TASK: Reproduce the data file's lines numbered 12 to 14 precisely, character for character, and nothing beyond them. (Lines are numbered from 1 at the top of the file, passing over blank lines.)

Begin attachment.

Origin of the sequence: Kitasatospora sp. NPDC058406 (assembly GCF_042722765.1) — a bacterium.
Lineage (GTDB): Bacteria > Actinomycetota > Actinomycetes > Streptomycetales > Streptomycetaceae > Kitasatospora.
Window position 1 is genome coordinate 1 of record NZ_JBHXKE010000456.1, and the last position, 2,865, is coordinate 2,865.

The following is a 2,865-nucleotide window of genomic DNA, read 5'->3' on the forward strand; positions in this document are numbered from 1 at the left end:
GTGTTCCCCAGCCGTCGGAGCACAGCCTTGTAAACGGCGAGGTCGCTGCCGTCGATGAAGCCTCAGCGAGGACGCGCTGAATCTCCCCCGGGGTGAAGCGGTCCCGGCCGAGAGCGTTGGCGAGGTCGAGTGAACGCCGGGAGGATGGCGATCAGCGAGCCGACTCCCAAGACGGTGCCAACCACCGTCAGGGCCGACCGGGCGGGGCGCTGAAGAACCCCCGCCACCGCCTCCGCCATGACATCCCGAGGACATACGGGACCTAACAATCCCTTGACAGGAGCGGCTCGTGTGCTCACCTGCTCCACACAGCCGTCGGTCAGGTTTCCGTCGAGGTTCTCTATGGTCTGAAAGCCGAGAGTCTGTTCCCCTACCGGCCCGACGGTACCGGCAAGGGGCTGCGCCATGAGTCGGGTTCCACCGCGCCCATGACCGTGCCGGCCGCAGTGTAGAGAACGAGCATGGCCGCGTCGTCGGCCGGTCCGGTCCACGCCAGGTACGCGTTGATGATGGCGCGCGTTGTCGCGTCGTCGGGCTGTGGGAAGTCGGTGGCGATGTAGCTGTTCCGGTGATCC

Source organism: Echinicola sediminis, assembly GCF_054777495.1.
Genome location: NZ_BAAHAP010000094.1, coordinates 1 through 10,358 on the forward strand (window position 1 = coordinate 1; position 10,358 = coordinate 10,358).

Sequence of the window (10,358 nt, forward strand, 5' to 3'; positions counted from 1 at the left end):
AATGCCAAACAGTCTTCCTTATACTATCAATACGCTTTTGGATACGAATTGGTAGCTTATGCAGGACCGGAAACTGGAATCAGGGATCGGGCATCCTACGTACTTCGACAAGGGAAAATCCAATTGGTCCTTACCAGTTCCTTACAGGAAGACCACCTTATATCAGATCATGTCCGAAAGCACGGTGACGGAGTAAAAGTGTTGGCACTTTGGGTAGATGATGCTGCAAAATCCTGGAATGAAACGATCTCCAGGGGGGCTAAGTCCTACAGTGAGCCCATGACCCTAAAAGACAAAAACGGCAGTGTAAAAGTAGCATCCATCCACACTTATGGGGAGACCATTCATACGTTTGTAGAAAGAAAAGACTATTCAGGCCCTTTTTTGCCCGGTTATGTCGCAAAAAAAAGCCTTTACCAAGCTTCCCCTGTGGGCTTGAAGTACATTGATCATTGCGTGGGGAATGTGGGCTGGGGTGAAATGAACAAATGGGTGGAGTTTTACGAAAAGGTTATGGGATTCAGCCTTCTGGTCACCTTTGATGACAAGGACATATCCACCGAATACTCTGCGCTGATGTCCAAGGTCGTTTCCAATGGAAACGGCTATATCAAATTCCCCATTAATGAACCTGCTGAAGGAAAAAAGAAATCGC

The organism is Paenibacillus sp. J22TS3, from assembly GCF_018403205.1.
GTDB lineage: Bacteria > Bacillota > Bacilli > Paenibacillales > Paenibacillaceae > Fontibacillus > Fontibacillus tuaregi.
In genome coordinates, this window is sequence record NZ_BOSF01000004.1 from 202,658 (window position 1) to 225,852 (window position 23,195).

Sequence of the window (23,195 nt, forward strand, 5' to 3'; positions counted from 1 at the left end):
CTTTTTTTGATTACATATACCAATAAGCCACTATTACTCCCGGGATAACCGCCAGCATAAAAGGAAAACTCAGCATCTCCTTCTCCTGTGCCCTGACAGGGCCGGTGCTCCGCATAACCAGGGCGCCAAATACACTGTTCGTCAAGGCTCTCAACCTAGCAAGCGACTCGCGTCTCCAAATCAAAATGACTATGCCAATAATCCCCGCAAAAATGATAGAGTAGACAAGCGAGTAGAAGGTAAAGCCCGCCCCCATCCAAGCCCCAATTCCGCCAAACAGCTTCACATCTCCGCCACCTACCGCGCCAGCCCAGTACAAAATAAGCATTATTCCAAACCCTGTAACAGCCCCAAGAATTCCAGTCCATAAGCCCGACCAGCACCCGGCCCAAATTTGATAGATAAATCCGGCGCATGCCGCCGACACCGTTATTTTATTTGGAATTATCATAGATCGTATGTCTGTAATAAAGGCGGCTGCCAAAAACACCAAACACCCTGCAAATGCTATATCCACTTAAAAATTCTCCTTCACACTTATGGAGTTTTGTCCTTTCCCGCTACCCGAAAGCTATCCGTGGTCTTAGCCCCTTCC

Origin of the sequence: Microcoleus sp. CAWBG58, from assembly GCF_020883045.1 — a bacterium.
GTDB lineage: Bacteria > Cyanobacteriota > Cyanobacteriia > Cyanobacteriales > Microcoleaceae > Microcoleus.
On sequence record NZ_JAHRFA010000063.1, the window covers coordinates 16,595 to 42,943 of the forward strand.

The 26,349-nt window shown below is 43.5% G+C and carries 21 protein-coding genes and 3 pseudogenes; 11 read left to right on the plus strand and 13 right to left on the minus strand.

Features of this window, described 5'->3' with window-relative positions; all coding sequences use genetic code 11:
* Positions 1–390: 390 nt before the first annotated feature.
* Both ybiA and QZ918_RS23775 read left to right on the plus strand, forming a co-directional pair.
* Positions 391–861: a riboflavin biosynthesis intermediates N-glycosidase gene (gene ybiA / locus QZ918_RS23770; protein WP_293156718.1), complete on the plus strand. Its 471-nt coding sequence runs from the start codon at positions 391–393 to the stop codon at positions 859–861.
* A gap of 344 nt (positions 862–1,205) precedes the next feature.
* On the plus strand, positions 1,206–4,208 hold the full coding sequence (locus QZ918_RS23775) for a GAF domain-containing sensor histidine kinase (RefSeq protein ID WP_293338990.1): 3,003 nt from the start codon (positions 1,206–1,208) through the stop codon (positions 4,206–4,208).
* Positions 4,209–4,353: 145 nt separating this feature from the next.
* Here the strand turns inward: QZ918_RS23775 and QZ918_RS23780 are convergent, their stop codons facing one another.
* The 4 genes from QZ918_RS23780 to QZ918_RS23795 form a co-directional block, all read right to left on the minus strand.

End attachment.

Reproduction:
In genome coordinates, this window is sequence record NZ_BOSF01000004.1 from 202,658 (window position 1) to 225,852 (window position 23,195).

Sequence of the window (23,195 nt, forward strand, 5' to 3'; positions counted from 1 at the left end):
CTTTTTTTGATTACATATACCAATAAGCCACTATTACTCCCGGGATAACCGCCAGCATAAAAGGAAAACTCAGCATCTCCTTCTCCTGTGCCCTGACAGGGCCGGTGCTCCGCATAACCAGGGCGCCAAATACACTGTTCGTCAAGGCTCTCAACCTAGCAAGCGACTCGCGTCTCCAAATCAAAATGACTATGCCAATAATCCCCGCAAAAATGATAGAGTAGACAAGCGAGTAGAAGGTAAAGCCCGCCCCCATCCAAGCCCCAATTCCGCCAAACAGCTTCACATCTCCGCCACCTACCGCGCCAGCCCAGTACAAAATAAGCATTATTCCAAACCCTGTAACAGCCCCAAGAATTCCAGTCCATAAGCCCGACCAGCACCCGGCCCAAATTTGATAGATAAATCCGGCGCATGCCGCCGACACCGTTATTTTATTTGGAATTATCATAGATCGTATGTCTGTAATAAAGGCGGCTGCCAAAAACACCAAACACCCTGCAAATGCTATATCCACTTAAAAATTCTCCTTCACACTTATGGAGTTTTGTCCTTTCCCGCTACCCGAAAGCTATCCGTGGTCTTAGCCCCTTCC